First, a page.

Like your partner and some of the other posters, I have also struggled to see mess until the point at which it has reached epic levels. However, like anything in life, you can learn new skills if you are of a mind to. Has this transition been easy on us? No, it's involved a lot of discussion, both before Nina moved in with me and after. She does occasionally lose her temper. She does tend to leave me lists still. I do sometimes whiny-ly seek praise for taking the initiative (pathetic, perhaps, but it does help). But overall, I think we are getting better as a team at staying on top of things. It helps that there are some chores I quite like (hoovering) that she hates, and vice versa, that we can trade off on. I did live alone for a long time, so I suppose now I am just very grateful to a) be sharing the load, and b) not living in so much chaos. If he has never lived alone, he might genuinely not realise the amount of work it takes to have a nice home.

Incidentally, I have been more motivated to do stuff unsolicited partly because every time we talk about the possibility of having kids, Nina tends to remind me that until we can handle our day to day living crap, how on earth are we expected to handle kids as well. I think you need a frank discussion where you explain clearly that one of the reasons you are not sure you want kids with him is because you worry that the care of those kids, and the maintenance of the home environment, will not be equally shared. If he can step up his act for a sustained period, and give you more head-space to get on top of your depression and make inroads in developing your career, then to me that seems like a better time to be having a discussion on your suitability to co-parent together than right now. When it comes to being a parent, it sounds like you have doubts about a) your willingness AND b) your ability to cope. If having kids is a priority to him, then it makes sense for him to be pulling out the stoppers now and showing you how he can help take care of the coping side of the equation at least. Then you are truly in a position to assess your willingness. Right now, the lack of b) seems to be muddying a).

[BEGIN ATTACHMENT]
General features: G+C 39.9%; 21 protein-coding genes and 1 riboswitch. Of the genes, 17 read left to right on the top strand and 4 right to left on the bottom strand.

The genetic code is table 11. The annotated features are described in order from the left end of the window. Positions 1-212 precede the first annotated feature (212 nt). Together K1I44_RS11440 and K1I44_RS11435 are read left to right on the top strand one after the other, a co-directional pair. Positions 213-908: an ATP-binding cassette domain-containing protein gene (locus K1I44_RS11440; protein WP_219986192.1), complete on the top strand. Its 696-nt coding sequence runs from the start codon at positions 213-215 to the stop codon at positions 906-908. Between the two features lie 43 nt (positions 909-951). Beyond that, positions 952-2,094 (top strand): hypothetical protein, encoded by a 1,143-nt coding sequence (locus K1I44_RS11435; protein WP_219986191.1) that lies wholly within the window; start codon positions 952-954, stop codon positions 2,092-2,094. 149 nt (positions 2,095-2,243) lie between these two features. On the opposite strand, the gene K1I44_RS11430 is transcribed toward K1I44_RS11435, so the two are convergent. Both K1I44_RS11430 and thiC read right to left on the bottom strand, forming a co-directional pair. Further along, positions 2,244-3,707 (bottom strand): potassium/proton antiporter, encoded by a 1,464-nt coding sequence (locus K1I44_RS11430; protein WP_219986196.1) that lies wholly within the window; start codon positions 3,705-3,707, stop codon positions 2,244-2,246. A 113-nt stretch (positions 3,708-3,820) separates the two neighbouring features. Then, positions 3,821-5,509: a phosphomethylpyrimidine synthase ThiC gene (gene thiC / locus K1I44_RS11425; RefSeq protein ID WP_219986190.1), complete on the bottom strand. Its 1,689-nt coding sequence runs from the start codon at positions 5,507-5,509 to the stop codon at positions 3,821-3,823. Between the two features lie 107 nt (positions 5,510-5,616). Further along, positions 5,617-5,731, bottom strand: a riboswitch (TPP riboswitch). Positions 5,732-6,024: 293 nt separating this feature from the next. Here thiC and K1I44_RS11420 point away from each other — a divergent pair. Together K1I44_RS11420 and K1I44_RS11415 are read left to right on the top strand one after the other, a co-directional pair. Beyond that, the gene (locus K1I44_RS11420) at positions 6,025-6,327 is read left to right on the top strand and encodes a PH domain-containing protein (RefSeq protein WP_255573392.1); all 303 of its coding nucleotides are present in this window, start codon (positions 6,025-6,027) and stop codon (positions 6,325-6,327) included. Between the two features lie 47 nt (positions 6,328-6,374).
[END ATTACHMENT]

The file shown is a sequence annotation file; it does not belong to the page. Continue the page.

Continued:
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People tenK (bi, f, early 30's) is likely to blabber on about, and why:

Nina (bi, f, late 20's) <- life-partners with tenK; Scandi (hetero, m, early 30's) <- dating/fwb with tenK (on hiatus at the moment); Zymurgist (hetero, m, early 30's) <- dating with tenK; Aries (heteroflex, m, late 40's) <- fwb with tenK and Nina;

Adam (bi, m, early 30's) <- dating/fwb with Nina
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Old 02-01-2016, 06:11 PM
GalaGirl GalaGirl is offline
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I think this is a bad idea on many levels.

Quote: